Why say “is of interest” instead of “is interesting“? ‘is of + noun‘ is more formal and in academic writing, we use the noun form of a word more often.  More importantly, ‘of+noun’ functions as a noun in this position.  Therefore, it can often collocate correctly with modifiers.  For example:  “greatest interest” is much more …

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pre-modified superlative phrase

Here are more advanced examples of premodified superlative phrases: It‘s the next best thing to having you beside me. listen It was the second-largest gold rush in American history. Rat Race Note, the phrase “the second largest” is a compound modifier, where “second” modifies “largest”. It usually takes a hyphen before its noun. US customs officials report that  tomato smuggling is at its highest level  since the Great Tomato War. listen its = B2 possessive determiner   In the English Grammar Profile, …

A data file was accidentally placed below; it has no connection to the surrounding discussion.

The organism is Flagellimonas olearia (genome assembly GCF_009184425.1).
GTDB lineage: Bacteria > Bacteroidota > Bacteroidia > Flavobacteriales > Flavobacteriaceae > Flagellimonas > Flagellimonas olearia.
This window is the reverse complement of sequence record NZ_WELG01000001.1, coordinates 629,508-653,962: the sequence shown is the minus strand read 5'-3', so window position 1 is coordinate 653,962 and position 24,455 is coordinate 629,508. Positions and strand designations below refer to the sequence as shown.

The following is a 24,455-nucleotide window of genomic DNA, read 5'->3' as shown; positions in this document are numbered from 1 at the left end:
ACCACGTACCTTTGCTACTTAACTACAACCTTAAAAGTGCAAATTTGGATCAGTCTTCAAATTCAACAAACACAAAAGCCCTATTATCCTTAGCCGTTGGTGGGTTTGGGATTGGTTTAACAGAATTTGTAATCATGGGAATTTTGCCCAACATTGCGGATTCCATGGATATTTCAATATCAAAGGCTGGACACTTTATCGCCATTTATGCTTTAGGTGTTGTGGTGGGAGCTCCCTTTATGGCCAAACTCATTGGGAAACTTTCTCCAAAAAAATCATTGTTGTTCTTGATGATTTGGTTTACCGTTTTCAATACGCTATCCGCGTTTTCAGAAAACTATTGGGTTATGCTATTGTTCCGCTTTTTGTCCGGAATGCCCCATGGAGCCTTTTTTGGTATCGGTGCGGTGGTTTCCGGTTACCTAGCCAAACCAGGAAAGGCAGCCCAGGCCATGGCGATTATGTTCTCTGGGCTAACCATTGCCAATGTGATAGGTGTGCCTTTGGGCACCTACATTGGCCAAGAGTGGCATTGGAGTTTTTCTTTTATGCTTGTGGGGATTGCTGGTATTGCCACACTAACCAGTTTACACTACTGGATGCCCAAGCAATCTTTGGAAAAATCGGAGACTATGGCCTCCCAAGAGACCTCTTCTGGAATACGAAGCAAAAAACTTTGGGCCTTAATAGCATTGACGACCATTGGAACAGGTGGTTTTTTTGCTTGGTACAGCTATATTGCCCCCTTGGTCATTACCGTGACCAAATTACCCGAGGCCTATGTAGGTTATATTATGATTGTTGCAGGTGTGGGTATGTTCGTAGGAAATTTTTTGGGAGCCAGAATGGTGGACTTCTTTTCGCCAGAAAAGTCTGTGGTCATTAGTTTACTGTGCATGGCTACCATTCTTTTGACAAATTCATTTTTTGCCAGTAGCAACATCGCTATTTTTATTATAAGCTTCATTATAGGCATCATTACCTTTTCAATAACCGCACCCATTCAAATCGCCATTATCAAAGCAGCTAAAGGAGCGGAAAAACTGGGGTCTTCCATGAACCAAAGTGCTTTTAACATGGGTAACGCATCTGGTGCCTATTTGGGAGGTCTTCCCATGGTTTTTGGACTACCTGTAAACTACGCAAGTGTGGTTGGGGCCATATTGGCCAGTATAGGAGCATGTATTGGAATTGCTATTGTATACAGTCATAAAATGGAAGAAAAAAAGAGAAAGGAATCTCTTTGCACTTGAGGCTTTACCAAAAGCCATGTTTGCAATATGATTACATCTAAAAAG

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too | so + much

We use too before an adjective or adverb to mean ‘more than we need or want’. For example:

This shirt is too big for me.
You are driving too fast.
We use too much or too many before a noun to mean ‘more than we need or want’. For example:

There is too much sugar in this cake. (uncountable noun)
There are too many people in this room. (countable noun)
We use so much or so many before a noun to mean ‘a large amount of something’. For example:

I have so much work to do. (uncountable noun)
She has so many friends. (countable noun)


The use of the conjunction ‘plus’ is covered by two different B1 grammar points in the English Grammar Profile. Point 14 in CONJUNCTIONS/coordinating is defined as: ‘PLUS’ WITH NOUNS often in relation to numbers. The home offers four bedrooms plus a study which could be a potential fifth bedroom.   Point 12 is: ‘plus’ to connect clauses and sentences, often to point out a positive addition or …

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